The probability of dissemination of a LGA to the spinal cord is so low that the medical literature does not recommend routine investigation of this anatomical site by MRI or even CSF collection at diagnosis. There are few reports of patients who had LGA in childhood and later presented dissemination to the entire neuroaxis. In cases 1 and 2, for instance, we would not have expected primary low-grade tumors of the brainstem to disseminate to the spinal cord. It is possible that administration of oral temozolamide in these two cases influenced the dissemination process, since prolonged used of the drug increases survival of the patient, interfering with the natural history of the disease5.

Tarnaris et al. described the case of a 5-year old boy presenting with pontine glioma, in which leptomeningeal metastases were already present at diagnosis but were not detected by the radiological and cytological initial examinations6. Initial image examination of cases 1 and 2 suggested pilocytic astrocytomas, but unfortunately histological confirmation was not possible, due to the anatomical risk of sampling the brainstem. There are few information about the incidence and biological behavior of supratentorial pilocytic astrocytomas in children7. Prognosis is in general highly favorable, with a 95% probability of survival in five years. The rare cases of leptomeningeal dissemination reported presented unfavorable outcome8. Recent studies have identified some of the factors which can predispose to leptomeningeal dissemination of pilocytic astrocytomas. These factors include location of the tumor in the region of the optic chiasm – hypothalamus, and/or the presence of type 1 neurofibromatosis syndrome, and/or biopsy or partial resection of the tumor8.

Dissemination may also be part of the natural history of the tumor in case it is not treated9. Case 3 was really unexpected. Dissemination of a pilocytic astrocytoma which had been latent for 7 years to the spinal cord has been rarely described. Clinical and radiological responses followed by CSF remission are also original findings in the medical literature.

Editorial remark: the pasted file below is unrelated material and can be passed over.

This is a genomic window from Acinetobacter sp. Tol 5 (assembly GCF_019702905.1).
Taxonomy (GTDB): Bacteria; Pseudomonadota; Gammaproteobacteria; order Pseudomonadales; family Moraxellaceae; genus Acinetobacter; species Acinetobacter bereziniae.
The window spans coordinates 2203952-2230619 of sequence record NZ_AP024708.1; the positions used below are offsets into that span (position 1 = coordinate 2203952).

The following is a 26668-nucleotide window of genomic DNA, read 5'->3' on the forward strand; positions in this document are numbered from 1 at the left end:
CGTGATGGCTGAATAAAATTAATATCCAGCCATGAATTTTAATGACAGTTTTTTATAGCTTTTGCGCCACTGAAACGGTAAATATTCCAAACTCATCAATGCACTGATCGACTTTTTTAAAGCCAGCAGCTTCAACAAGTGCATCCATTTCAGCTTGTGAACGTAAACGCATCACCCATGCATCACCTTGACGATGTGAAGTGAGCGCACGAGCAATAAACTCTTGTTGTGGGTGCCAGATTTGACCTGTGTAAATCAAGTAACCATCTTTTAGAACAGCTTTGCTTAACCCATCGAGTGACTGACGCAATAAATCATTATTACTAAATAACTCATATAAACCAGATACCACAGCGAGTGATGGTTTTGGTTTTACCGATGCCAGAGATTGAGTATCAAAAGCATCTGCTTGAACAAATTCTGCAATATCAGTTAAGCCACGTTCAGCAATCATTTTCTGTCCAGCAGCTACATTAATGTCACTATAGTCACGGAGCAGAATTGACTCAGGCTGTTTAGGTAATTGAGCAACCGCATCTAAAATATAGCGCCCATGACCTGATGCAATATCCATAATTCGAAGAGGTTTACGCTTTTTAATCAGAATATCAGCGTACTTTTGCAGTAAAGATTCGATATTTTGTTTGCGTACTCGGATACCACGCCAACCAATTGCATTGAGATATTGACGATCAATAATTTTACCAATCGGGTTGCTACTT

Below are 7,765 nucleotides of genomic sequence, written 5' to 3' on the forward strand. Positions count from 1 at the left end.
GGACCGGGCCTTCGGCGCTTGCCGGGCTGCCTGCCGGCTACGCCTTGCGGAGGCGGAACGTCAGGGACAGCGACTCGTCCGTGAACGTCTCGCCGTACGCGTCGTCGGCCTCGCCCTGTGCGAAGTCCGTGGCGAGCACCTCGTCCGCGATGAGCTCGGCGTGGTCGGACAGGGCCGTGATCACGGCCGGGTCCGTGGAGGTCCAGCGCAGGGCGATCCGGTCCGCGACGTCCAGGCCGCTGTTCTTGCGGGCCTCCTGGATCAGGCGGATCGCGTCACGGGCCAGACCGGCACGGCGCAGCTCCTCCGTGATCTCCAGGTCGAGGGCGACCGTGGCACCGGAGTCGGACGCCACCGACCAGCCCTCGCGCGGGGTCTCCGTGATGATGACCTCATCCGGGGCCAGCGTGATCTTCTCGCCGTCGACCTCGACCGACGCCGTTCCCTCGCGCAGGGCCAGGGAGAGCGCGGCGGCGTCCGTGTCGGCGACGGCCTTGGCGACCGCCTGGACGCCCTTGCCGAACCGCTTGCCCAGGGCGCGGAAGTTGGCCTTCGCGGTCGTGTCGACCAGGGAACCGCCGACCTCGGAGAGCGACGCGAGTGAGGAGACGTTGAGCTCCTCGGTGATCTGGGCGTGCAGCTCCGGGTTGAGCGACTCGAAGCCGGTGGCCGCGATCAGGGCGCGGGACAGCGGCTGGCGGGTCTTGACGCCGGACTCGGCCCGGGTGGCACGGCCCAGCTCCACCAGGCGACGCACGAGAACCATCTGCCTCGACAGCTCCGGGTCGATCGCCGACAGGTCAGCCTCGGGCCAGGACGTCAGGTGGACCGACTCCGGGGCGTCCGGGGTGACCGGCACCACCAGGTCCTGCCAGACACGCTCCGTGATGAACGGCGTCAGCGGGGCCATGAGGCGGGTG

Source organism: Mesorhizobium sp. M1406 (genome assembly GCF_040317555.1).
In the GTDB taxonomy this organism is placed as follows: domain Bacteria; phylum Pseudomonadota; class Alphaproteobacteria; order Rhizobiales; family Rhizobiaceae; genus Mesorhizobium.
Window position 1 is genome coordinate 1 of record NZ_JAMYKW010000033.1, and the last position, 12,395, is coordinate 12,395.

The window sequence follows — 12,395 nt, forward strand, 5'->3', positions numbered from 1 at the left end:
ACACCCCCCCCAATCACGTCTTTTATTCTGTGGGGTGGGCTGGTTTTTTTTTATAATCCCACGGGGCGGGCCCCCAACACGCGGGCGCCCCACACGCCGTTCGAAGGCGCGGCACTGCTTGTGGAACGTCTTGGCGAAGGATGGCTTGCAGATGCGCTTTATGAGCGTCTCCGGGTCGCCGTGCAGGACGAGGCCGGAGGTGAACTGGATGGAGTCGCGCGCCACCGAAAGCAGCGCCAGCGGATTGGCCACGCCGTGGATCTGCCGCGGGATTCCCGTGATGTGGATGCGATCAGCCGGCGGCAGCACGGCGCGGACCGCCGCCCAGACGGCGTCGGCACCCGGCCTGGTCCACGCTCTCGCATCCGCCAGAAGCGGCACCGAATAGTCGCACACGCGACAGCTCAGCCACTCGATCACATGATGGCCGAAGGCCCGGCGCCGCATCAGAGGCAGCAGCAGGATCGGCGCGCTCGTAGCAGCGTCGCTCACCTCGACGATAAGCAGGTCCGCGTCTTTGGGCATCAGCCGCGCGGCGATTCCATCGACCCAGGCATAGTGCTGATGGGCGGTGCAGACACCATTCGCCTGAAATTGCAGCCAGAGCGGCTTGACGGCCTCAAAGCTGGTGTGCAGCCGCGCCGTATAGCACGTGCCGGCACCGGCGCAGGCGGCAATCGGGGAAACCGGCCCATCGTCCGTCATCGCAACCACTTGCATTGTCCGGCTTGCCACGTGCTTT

There are only five reports of leptomeningeal dissemination of pilocytic astrocytomas at diagnosis. Figueiredo et al. have recently described two cases9. Zorlu et al. described the case of a 4-year old girl with signs of leptomeningeal dissemination consequent to subtotal resection of a pilocytic cerebellar astrocytoma10. A case similar to ours was reported by Mishima et al., involving a 6-year old boy with totally removed pilocytic cerebellar astrocytoma and receiving 30 Gy radiotherapy. Six years after the initial surgey, leptomeningeal dissemination (multiple nodules, tumor masses but no evidence of cerebellar recurrence) was observed. Cytological examination of CSF was negative. After biopsy, histological analysis showed that the disseminated tumor was identical to the original tumor11. Other two cases of pilocytic hypothalamic astrocytomas were described by Buschmann et al. The patients presented with leptomeningeal dissemination synchronic with the tumor8.

Case 4 of the present work describes a patient with diffuse astrocytoma of the thalamus, with extensive leptomeningeal dissemination at initial diagnosis which was accidentally found. Leptomeningeal dissemination of LGA is so rare that no treatment protocol for the situation is currently under evaluation. The ideal treatment is still under discussion12,13, but it has been suggested that chemotherapy instead of radiotherapy should be initially used8.